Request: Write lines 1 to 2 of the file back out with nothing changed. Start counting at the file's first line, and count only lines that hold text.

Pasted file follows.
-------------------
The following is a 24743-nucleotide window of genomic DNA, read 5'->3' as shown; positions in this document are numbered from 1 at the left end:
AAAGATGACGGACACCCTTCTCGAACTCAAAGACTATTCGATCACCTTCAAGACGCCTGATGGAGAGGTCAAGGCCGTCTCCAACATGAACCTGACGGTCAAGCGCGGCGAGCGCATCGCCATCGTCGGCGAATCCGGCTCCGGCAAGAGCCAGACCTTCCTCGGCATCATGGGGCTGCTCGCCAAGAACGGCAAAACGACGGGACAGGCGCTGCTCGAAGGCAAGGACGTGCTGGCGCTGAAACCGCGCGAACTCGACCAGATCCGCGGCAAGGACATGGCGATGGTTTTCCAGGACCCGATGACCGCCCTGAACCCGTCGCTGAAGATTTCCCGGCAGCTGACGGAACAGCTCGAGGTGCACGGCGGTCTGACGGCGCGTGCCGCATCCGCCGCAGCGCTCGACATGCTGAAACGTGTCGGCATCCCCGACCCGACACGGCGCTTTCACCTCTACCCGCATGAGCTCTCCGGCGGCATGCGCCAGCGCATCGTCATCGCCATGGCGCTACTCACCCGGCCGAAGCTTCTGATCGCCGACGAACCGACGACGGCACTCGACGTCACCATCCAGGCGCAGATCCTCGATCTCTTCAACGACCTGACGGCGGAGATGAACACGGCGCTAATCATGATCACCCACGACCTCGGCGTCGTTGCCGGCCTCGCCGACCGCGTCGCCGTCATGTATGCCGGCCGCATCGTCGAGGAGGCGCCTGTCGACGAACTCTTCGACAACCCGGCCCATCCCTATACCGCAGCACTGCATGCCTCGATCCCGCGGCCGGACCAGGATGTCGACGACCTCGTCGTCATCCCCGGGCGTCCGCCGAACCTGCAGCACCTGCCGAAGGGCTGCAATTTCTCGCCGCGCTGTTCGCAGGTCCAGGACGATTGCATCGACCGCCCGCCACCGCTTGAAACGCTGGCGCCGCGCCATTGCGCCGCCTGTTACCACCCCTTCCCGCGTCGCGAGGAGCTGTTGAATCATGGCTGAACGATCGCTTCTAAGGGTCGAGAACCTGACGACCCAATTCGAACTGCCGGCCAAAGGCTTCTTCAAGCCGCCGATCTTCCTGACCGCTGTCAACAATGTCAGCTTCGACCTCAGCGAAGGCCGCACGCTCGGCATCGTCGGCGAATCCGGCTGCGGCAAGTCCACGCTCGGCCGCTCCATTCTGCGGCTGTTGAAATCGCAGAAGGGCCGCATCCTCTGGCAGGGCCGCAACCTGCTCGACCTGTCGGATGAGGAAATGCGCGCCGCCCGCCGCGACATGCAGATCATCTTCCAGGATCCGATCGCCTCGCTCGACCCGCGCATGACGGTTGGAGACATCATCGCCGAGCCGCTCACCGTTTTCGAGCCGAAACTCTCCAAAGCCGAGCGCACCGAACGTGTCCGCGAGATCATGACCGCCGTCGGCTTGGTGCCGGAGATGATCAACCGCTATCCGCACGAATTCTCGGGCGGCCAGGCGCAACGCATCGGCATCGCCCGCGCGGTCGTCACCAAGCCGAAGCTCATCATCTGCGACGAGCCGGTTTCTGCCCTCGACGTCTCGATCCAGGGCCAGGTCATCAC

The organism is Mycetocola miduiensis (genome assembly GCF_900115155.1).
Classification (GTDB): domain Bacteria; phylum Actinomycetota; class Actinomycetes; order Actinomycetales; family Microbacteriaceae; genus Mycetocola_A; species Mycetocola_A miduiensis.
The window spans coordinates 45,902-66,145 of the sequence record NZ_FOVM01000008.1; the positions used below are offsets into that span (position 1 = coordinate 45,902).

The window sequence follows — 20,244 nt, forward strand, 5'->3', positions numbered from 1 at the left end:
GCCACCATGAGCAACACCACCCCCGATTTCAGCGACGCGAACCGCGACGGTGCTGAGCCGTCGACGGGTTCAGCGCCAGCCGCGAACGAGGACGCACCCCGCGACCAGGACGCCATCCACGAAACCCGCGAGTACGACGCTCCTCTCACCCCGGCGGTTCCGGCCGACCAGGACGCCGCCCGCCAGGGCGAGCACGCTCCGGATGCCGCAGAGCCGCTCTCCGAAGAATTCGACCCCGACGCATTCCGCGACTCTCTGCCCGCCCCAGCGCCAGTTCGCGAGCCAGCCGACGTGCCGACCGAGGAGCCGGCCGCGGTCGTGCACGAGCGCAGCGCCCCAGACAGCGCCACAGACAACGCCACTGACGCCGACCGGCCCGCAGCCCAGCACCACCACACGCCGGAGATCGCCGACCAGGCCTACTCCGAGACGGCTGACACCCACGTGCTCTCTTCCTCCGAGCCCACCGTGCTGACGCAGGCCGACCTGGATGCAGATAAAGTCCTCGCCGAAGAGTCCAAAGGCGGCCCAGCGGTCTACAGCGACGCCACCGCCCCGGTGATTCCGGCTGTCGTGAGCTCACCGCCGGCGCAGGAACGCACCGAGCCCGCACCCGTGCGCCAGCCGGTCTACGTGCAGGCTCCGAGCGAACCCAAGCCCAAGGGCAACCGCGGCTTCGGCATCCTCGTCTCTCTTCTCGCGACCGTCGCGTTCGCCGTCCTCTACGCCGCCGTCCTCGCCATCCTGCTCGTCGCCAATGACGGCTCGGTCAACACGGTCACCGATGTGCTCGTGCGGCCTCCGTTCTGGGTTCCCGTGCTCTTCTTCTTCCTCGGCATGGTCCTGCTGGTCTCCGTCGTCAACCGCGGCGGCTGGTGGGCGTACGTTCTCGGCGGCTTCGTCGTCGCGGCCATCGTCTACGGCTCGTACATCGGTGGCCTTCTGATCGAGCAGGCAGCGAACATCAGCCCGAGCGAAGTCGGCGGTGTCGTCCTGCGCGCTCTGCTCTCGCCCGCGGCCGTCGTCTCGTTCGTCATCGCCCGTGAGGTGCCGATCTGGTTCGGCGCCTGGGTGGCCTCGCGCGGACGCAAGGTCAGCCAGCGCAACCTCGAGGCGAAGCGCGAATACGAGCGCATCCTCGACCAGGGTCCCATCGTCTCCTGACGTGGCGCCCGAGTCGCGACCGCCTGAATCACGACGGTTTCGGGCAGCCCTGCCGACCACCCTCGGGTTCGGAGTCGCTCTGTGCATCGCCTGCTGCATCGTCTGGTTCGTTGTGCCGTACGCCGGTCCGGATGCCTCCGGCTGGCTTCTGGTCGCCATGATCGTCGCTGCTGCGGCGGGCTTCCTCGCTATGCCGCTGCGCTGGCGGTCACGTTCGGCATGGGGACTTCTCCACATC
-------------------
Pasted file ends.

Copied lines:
The following is a 24743-nucleotide window of genomic DNA, read 5'->3' as shown; positions in this document are numbered from 1 at the left end:
AAAGATGACGGACACCCTTCTCGAACTCAAAGACTATTCGATCACCTTCAAGACGCCTGATGGAGAGGTCAAGGCCGTCTCCAACATGAACCTGACGGTCAAGCGCGGCGAGCGCATCGCCATCGTCGGCGAATCCGGCTCCGGCAAGAGCCAGACCTTCCTCGGCATCATGGGGCTGCTCGCCAAGAACGGCAAAACGACGGGACAGGCGCTGCTCGAAGGCAAGGACGTGCTGGCGCTGAAACCGCGCGAACTCGACCAGATCCGCGGCAAGGACATGGCGATGGTTTTCCAGGACCCGATGACCGCCCTGAACCCGTCGCTGAAGATTTCCCGGCAGCTGACGGAACAGCTCGAGGTGCACGGCGGTCTGACGGCGCGTGCCGCATCCGCCGCAGCGCTCGACATGCTGAAACGTGTCGGCATCCCCGACCCGACACGGCGCTTTCACCTCTACCCGCATGAGCTCTCCGGCGGCATGCGCCAGCGCATCGTCATCGCCATGGCGCTACTCACCCGGCCGAAGCTTCTGATCGCCGACGAACCGACGACGGCACTCGACGTCACCATCCAGGCGCAGATCCTCGATCTCTTCAACGACCTGACGGCGGAGATGAACACGGCGCTAATCATGATCACCCACGACCTCGGCGTCGTTGCCGGCCTCGCCGACCGCGTCGCCGTCATGTATGCCGGCCGCATCGTCGAGGAGGCGCCTGTCGACGAACTCTTCGACAACCCGGCCCATCCCTATACCGCAGCACTGCATGCCTCGATCCCGCGGCCGGACCAGGATGTCGACGACCTCGTCGTCATCCCCGGGCGTCCGCCGAACCTGCAGCACCTGCCGAAGGGCTGCAATTTCTCGCCGCGCTGTTCGCAGGTCCAGGACGATTGCATCGACCGCCCGCCACCGCTTGAAACGCTGGCGCCGCGCCATTGCGCCGCCTGTTACCACCCCTTCCCGCGTCGCGAGGAGCTGTTGAATCATGGCTGAACGATCGCTTCTAAGGGTCGAGAACCTGACGACCCAATTCGAACTGCCGGCCAAAGGCTTCTTCAAGCCGCCGATCTTCCTGACCGCTGTCAACAATGTCAGCTTCGACCTCAGCGAAGGCCGCACGCTCGGCATCGTCGGCGAATCCGGCTGCGGCAAGTCCACGCTCGGCCGCTCCATTCTGCGGCTGTTGAAATCGCAGAAGGGCCGCATCCTCTGGCAGGGCCGCAACCTGCTCGACCTGTCGGATGAGGAAATGCGCGCCGCCCGCCGCGACATGCAGATCATCTTCCAGGATCCGATCGCCTCGCTCGACCCGCGCATGACGGTTGGAGACATCATCGCCGAGCCGCTCACCGTTTTCGAGCCGAAACTCTCCAAAGCCGAGCGCACCGAACGTGTCCGCGAGATCATGACCGCCGTCGGCTTGGTGCCGGAGATGATCAACCGCTATCCGCACGAATTCTCGGGCGGCCAGGCGCAACGCATCGGCATCGCCCGCGCGGTCGTCACCAAGCCGAAGCTCATCATCTGCGACGAGCCGGTTTCTGCCCTCGACGTCTCGATCCAGGGCCAGGTCATCAC